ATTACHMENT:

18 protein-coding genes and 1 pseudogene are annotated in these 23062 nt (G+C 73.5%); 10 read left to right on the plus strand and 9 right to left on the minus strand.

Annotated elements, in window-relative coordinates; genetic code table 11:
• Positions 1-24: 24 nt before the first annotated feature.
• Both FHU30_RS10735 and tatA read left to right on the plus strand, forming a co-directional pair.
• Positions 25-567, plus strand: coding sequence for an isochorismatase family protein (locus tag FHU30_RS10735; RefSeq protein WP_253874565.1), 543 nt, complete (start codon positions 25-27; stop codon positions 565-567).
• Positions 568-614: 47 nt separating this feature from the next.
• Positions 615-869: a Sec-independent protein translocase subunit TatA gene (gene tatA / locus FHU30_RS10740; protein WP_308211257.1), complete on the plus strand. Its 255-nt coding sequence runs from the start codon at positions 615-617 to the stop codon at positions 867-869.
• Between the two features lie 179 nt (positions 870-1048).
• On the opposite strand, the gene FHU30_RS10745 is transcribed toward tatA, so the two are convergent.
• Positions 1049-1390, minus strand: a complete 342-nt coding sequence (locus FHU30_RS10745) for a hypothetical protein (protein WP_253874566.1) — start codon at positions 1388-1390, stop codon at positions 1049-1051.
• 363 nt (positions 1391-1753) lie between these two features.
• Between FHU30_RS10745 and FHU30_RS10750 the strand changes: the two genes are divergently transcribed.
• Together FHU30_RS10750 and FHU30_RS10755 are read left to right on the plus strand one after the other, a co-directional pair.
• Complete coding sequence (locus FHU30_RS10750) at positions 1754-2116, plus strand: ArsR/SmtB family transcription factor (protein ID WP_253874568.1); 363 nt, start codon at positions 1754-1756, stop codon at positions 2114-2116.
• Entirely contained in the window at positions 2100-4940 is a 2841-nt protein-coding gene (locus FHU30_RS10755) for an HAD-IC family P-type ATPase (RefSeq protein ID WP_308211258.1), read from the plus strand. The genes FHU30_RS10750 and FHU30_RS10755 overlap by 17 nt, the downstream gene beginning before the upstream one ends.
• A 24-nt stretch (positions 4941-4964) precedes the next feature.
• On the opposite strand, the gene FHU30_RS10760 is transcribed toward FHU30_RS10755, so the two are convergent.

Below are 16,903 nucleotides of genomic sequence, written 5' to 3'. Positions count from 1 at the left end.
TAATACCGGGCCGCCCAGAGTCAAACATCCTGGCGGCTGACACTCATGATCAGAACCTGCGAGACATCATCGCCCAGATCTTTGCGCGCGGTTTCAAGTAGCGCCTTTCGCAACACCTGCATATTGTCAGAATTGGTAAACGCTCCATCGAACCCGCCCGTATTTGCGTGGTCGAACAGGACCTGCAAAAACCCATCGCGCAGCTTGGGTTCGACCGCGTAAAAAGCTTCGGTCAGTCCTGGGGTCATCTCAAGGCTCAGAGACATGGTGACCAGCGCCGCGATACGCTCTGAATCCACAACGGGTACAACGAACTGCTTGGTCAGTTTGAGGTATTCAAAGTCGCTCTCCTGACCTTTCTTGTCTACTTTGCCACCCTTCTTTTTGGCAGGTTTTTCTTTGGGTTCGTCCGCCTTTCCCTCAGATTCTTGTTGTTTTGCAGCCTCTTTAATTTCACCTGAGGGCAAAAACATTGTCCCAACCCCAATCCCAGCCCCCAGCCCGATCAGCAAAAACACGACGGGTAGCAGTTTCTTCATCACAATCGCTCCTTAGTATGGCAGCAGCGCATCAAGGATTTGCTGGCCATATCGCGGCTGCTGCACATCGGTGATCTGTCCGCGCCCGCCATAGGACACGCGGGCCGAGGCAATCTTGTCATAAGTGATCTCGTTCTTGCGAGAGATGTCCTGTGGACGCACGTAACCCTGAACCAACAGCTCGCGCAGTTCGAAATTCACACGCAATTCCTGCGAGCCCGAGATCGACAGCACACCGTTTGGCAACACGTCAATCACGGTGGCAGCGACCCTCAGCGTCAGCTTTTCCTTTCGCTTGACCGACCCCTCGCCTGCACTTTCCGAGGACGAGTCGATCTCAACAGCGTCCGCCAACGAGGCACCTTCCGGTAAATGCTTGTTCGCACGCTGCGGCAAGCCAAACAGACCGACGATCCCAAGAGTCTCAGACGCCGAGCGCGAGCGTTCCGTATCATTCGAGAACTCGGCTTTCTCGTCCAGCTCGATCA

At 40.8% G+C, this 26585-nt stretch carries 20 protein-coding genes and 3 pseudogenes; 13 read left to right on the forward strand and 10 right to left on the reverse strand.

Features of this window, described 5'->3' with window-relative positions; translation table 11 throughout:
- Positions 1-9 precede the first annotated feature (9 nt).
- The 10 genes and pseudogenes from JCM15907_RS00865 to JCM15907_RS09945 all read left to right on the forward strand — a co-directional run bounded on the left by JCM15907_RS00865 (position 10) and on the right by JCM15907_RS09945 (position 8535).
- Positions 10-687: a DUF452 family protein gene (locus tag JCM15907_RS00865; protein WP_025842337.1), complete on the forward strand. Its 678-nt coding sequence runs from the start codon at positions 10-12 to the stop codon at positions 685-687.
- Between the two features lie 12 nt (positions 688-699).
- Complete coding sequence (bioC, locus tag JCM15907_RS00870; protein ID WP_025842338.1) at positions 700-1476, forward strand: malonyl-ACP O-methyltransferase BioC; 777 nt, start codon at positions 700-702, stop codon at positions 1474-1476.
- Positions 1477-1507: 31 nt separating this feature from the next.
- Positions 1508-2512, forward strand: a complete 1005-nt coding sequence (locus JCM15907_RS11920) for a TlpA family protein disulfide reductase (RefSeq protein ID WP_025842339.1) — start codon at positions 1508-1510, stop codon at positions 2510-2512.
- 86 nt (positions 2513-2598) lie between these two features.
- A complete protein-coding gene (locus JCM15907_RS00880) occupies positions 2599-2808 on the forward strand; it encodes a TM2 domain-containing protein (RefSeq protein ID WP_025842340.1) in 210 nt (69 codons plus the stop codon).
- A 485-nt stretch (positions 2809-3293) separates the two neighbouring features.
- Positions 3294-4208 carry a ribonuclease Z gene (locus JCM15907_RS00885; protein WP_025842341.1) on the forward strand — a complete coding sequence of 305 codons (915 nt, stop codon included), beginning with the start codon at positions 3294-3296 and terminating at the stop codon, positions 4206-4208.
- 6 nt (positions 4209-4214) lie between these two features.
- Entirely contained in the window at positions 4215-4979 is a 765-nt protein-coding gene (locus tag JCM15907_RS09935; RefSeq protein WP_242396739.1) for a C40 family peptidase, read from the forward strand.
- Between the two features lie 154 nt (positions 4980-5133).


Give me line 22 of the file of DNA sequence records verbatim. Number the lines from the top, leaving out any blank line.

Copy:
- Positions 1-9 precede the first annotated feature (9 nt).